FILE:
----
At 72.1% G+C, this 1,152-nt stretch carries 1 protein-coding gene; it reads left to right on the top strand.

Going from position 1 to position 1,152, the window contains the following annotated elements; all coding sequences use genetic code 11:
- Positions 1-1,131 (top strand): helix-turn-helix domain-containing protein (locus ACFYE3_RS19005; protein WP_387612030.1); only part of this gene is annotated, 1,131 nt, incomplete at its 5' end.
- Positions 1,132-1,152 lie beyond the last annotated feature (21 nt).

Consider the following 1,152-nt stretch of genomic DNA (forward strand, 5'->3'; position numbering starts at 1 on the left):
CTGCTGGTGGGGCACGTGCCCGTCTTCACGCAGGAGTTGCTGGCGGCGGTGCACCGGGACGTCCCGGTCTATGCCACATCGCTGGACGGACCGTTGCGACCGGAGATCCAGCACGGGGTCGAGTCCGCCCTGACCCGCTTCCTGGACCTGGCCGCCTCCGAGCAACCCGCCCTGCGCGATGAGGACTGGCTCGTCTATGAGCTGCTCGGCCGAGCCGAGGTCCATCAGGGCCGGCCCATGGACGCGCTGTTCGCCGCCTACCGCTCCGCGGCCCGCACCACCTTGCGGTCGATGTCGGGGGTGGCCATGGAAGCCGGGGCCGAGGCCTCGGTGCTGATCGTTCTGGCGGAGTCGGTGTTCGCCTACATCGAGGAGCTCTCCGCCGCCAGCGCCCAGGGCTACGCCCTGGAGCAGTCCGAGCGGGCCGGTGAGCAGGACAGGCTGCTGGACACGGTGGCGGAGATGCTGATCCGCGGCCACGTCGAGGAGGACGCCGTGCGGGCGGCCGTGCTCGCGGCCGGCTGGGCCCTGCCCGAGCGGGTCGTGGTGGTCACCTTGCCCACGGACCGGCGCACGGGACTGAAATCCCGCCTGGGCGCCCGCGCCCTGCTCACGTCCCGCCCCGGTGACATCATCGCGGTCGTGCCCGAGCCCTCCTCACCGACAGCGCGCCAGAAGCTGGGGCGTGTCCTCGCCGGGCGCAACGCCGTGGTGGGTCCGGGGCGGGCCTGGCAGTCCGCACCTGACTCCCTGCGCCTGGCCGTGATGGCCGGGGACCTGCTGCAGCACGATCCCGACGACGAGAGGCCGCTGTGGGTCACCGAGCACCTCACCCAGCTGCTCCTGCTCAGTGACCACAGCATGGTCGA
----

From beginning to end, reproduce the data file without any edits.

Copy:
At 72.1% G+C, this 1,152-nt stretch carries 1 protein-coding gene; it reads left to right on the top strand.

Going from position 1 to position 1,152, the window contains the following annotated elements; all coding sequences use genetic code 11:
- Positions 1-1,131 (top strand): helix-turn-helix domain-containing protein (locus ACFYE3_RS19005; protein WP_387612030.1); only part of this gene is annotated, 1,131 nt, incomplete at its 5' end.
- Positions 1,132-1,152 lie beyond the last annotated feature (21 nt).

Consider the following 1,152-nt stretch of genomic DNA (forward strand, 5'->3'; position numbering starts at 1 on the left):
CTGCTGGTGGGGCACGTGCCCGTCTTCACGCAGGAGTTGCTGGCGGCGGTGCACCGGGACGTCCCGGTCTATGCCACATCGCTGGACGGACCGTTGCGACCGGAGATCCAGCACGGGGTCGAGTCCGCCCTGACCCGCTTCCTGGACCTGGCCGCCTCCGAGCAACCCGCCCTGCGCGATGAGGACTGGCTCGTCTATGAGCTGCTCGGCCGAGCCGAGGTCCATCAGGGCCGGCCCATGGACGCGCTGTTCGCCGCCTACCGCTCCGCGGCCCGCACCACCTTGCGGTCGATGTCGGGGGTGGCCATGGAAGCCGGGGCCGAGGCCTCGGTGCTGATCGTTCTGGCGGAGTCGGTGTTCGCCTACATCGAGGAGCTCTCCGCCGCCAGCGCCCAGGGCTACGCCCTGGAGCAGTCCGAGCGGGCCGGTGAGCAGGACAGGCTGCTGGACACGGTGGCGGAGATGCTGATCCGCGGCCACGTCGAGGAGGACGCCGTGCGGGCGGCCGTGCTCGCGGCCGGCTGGGCCCTGCCCGAGCGGGTCGTGGTGGTCACCTTGCCCACGGACCGGCGCACGGGACTGAAATCCCGCCTGGGCGCCCGCGCCCTGCTCACGTCCCGCCCCGGTGACATCATCGCGGTCGTGCCCGAGCCCTCCTCACCGACAGCGCGCCAGAAGCTGGGGCGTGTCCTCGCCGGGCGCAACGCCGTGGTGGGTCCGGGGCGGGCCTGGCAGTCCGCACCTGACTCCCTGCGCCTGGCCGTGATGGCCGGGGACCTGCTGCAGCACGATCCCGACGACGAGAGGCCGCTGTGGGTCACCGAGCACCTCACCCAGCTGCTCCTGCTCAGTGACCACAGCATGGTCGA